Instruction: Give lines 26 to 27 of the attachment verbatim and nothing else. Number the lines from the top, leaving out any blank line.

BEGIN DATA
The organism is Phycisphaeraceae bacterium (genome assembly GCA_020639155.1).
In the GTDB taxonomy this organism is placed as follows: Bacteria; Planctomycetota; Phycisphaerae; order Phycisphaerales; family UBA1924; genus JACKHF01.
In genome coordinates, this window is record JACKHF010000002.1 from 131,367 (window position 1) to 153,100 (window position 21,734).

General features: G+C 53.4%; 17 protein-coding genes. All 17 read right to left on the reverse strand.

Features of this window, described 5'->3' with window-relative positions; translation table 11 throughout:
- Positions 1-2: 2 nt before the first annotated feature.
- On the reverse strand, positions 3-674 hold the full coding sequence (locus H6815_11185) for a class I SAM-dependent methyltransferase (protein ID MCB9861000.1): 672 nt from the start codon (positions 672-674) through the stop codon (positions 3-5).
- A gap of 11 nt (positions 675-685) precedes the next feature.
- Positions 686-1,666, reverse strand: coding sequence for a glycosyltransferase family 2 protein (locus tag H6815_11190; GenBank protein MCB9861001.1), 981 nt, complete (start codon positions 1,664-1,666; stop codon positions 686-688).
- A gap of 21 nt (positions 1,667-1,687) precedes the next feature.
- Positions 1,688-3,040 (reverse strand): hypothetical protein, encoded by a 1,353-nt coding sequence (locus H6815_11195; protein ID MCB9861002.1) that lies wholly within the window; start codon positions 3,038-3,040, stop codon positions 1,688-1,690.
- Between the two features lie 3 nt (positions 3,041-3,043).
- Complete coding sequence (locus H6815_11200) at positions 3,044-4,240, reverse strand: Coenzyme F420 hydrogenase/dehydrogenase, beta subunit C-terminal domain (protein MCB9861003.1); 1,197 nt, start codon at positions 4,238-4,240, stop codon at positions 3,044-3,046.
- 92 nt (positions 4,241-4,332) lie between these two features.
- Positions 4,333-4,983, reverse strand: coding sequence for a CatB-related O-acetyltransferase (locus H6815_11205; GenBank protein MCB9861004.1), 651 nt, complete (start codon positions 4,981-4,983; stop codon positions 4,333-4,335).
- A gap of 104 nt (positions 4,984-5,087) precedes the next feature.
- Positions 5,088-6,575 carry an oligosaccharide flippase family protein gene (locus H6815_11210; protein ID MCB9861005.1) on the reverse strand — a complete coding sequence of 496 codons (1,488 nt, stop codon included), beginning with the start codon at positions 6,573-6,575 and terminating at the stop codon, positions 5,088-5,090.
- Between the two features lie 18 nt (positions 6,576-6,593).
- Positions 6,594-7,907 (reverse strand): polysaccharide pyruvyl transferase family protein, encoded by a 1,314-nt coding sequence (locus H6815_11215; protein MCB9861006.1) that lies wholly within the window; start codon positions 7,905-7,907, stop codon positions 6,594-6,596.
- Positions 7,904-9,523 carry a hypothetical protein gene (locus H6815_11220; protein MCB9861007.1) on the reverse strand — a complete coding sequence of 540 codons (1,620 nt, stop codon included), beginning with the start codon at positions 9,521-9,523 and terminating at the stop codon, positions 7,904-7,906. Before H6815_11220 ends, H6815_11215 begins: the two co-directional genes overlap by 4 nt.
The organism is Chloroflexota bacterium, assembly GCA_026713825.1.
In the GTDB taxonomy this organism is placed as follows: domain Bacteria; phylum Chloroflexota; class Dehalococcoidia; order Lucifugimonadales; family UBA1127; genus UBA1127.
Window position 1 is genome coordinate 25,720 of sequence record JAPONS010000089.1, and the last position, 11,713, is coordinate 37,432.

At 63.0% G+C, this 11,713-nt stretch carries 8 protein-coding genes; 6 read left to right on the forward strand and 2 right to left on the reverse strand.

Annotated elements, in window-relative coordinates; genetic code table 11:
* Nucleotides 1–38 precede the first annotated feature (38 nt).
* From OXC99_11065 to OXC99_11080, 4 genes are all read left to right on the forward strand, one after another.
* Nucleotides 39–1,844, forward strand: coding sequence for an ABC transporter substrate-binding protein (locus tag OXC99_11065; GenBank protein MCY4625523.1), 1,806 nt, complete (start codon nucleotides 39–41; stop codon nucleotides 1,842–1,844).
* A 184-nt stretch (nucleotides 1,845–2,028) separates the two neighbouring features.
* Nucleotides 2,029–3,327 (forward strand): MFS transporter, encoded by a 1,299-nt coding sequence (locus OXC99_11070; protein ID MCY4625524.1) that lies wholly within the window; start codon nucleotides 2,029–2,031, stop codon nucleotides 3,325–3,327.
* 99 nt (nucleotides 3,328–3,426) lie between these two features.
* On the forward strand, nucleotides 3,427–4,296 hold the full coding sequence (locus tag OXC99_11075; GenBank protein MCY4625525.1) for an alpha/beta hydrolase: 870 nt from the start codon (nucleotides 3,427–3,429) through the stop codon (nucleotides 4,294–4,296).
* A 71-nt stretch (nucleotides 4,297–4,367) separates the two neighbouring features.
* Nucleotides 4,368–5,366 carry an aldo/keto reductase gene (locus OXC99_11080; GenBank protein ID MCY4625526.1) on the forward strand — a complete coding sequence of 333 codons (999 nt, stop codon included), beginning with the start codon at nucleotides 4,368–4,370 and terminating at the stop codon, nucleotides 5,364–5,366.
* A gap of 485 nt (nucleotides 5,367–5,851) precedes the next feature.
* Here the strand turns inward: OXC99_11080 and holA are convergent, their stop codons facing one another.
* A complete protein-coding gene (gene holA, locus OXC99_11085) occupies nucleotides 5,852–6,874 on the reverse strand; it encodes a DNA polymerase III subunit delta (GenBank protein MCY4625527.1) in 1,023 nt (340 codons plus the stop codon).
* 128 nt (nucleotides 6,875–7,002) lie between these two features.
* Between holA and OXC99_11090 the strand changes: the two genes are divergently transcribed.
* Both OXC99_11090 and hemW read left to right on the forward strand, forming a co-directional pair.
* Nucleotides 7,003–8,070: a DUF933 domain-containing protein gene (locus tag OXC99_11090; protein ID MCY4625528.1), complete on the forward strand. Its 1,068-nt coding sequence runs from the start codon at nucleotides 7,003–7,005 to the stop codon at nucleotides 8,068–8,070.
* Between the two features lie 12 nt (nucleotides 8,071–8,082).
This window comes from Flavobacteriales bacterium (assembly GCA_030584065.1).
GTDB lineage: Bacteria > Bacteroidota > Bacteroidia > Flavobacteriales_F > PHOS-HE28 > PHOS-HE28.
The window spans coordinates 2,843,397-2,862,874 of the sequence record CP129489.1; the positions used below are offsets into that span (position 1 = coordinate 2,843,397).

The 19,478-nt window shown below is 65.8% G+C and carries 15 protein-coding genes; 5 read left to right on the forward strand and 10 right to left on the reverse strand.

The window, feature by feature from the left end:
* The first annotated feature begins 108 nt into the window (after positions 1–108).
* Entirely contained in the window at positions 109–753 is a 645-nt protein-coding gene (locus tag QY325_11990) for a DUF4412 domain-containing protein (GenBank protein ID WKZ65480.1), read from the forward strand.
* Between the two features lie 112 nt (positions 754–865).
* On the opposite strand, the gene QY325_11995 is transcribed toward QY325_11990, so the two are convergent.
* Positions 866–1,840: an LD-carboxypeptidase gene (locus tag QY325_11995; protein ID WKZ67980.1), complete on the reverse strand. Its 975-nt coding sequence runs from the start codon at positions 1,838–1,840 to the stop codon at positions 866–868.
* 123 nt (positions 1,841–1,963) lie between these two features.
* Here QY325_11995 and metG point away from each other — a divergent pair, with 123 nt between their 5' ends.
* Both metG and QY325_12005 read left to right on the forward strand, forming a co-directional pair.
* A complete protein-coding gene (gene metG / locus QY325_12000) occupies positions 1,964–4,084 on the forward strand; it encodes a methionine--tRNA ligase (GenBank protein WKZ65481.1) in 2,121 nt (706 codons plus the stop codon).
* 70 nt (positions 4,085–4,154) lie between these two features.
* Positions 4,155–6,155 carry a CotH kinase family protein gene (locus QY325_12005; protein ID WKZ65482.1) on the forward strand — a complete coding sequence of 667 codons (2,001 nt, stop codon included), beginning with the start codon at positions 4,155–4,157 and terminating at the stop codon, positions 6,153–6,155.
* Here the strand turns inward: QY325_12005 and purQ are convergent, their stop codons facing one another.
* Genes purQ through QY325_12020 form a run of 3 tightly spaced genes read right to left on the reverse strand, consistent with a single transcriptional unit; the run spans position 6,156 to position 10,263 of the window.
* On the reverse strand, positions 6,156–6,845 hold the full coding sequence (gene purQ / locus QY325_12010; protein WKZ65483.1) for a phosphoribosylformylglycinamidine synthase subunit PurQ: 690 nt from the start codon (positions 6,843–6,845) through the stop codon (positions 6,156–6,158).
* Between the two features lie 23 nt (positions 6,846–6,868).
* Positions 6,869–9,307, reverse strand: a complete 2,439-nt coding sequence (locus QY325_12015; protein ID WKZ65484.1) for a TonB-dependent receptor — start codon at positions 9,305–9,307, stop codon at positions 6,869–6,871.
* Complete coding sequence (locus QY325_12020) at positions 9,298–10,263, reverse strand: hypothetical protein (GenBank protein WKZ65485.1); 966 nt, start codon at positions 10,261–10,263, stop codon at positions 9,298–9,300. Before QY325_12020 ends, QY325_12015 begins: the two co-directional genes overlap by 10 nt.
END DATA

* Nucleotides 1–38 precede the first annotated feature (38 nt).
* From OXC99_11065 to OXC99_11080, 4 genes are all read left to right on the forward strand, one after another.